Jarl (earl)
Lendmann (highest-ranking follower)
Hauld (nobleman)
Bonde (farmer)
Løysings sønn (son of a freed slave)
Løysing (freed slave)

The group “free men” was a motley collection – from the king’s closest followers, to servants. The vast majority of free men were farmers. All free men had the right to bear weapons and to participate at the Thing. Wealth in the form of land ownership was the most important factor in determining free men’s status and importance in relation to one another.
“The farmer” was the backbone of Viking society. There were also other trades and “professions” – often combined with farming – leading to varying social status/wealth.

Priests and priestesses

“The Nornes” . When a child is born, the nornes – Urd, Skuld and Verdande – spin its threads of fate. This is done at the foot of Yggdrasil, the tree of life.(Johannes Gehrts (1889).


Belief in fate
According to Norse mythology the “nornes” – Urd, Skuld and Verdande – spin the threads of fate for each child that is born. Nobody could avoid his or her fate – whatever you did, your fate would catch up with you. Some think that it was this belief in fate that was the main reason why the Vikings seemed to be fearless in battles.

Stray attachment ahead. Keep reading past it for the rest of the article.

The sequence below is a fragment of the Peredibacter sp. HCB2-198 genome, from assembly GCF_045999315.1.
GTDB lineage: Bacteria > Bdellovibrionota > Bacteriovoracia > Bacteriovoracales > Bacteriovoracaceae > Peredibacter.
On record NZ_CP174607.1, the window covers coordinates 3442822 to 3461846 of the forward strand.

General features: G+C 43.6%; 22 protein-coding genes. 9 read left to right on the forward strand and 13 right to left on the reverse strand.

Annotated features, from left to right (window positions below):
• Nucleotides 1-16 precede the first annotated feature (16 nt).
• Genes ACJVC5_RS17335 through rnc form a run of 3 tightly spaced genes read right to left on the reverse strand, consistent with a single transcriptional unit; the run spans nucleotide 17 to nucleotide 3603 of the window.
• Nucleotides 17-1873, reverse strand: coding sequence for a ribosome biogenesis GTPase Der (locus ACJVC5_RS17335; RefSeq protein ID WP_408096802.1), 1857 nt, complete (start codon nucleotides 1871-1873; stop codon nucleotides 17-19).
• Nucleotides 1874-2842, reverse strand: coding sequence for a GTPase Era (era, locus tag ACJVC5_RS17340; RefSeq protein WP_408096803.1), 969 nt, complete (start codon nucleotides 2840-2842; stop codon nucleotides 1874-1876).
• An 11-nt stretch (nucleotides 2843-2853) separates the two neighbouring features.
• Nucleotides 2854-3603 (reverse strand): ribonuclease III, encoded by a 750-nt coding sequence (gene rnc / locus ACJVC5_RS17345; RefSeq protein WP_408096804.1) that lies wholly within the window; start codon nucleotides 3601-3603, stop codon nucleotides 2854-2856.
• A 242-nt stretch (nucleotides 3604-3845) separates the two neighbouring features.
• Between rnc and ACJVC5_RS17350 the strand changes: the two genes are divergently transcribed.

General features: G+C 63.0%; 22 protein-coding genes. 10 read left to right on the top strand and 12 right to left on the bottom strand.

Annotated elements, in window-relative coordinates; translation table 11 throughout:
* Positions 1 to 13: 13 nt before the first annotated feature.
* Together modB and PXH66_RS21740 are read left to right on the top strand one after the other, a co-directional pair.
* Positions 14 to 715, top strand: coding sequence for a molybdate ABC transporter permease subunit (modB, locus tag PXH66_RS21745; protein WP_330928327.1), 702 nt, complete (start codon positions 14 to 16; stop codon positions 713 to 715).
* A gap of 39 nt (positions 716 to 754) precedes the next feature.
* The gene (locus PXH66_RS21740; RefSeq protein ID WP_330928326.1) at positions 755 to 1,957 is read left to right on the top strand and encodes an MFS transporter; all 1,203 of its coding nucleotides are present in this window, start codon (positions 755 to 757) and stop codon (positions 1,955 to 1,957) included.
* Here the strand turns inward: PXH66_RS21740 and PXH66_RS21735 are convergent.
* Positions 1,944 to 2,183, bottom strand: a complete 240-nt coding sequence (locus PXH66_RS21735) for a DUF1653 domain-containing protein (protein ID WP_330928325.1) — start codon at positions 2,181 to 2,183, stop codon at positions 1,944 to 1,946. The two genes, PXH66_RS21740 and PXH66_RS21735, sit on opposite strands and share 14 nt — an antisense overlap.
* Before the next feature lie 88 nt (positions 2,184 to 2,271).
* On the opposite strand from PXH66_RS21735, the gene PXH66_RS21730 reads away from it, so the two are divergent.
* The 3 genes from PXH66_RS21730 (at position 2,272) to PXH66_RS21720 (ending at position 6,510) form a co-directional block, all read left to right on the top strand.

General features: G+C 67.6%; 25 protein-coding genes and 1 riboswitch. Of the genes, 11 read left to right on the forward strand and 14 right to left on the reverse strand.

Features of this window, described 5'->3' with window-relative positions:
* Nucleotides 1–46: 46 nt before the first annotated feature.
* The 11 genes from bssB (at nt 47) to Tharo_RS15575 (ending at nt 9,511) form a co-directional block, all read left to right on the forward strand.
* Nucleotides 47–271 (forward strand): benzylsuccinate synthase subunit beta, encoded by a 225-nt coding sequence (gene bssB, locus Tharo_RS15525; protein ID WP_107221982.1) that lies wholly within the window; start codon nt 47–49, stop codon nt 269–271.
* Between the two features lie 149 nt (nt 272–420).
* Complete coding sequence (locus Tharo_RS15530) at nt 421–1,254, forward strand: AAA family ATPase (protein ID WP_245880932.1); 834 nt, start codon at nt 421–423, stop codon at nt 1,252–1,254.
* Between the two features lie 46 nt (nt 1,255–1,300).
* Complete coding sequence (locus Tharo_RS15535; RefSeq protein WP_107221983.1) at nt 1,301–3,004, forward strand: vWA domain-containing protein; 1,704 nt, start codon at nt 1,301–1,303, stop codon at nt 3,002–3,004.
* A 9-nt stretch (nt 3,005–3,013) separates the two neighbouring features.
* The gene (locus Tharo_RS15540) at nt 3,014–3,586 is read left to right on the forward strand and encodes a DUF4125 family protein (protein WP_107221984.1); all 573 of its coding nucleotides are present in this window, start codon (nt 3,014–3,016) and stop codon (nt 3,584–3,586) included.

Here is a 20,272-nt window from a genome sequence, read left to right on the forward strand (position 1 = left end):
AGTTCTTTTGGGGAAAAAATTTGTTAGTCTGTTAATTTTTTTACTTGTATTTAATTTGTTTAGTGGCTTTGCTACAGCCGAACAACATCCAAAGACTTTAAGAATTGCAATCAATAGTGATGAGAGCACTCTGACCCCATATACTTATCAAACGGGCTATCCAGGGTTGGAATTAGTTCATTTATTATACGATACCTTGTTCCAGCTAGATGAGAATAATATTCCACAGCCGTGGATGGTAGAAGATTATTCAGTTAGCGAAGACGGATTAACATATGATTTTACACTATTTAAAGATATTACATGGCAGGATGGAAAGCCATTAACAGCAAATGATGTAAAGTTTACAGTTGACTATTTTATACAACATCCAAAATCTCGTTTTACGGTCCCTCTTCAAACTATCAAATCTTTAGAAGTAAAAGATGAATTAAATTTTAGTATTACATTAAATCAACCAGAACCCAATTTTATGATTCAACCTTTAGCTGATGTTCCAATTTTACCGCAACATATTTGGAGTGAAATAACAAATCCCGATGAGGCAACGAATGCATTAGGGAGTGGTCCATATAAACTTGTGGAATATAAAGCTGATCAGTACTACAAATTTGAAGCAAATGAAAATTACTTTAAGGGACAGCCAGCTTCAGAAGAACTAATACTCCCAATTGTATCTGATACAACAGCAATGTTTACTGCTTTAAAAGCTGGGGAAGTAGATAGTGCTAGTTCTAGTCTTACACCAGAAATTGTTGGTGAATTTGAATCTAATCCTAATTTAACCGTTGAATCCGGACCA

The “Lay of Hamdir” (ON Hamðismál) says:
With honour we die,
Whether today or tomorrow.
No one survives the judgement of the Nornes.

Honour and revenge
The Vikings had a strong sense of honour. If a person or a family was violated, they had a duty to restore honour. Honour could be restored either through revenge, through conciliation or by conviction at the Thing.

Traditionally revenge was more honourable than conviction at the Thing. This could lead to long feuds and blood revenge. It was the men’s job to take revenge, but the sagas often tell about vindictive women who instigate their male relatives to execute vengeance.

A woman was never in danger of losing her life in a revenge killing, because it was honourless to lay hand on a woman.

It could take some time before the revenge was carried out. An old, Norse proverb says: “Only the slave avenges himself at once, the coward never.”

Håvamål (In the Poetic Edda) – “The Tale of Odin” – presents a set of rules for living. Here we can learn about what was important for the Vikings.:

Better weight than wisdom
a traveller can not carry.
It is the poor man’s strength
in a strange place,
worth more than wealth.

Odin sacrificed one of his own eyes to gain wisdom

Cattle die, kinsmen die,
you must die yourself,
One thing I know that never dies;
A dead man’s reputation

Far may it be to a false friend
even if he lives next door
A faithful friend may easily be found
even if he is far away.

When I was young
and walked alone,
alone I lost my way.
I felt rich when I found company
Man is man’s delight.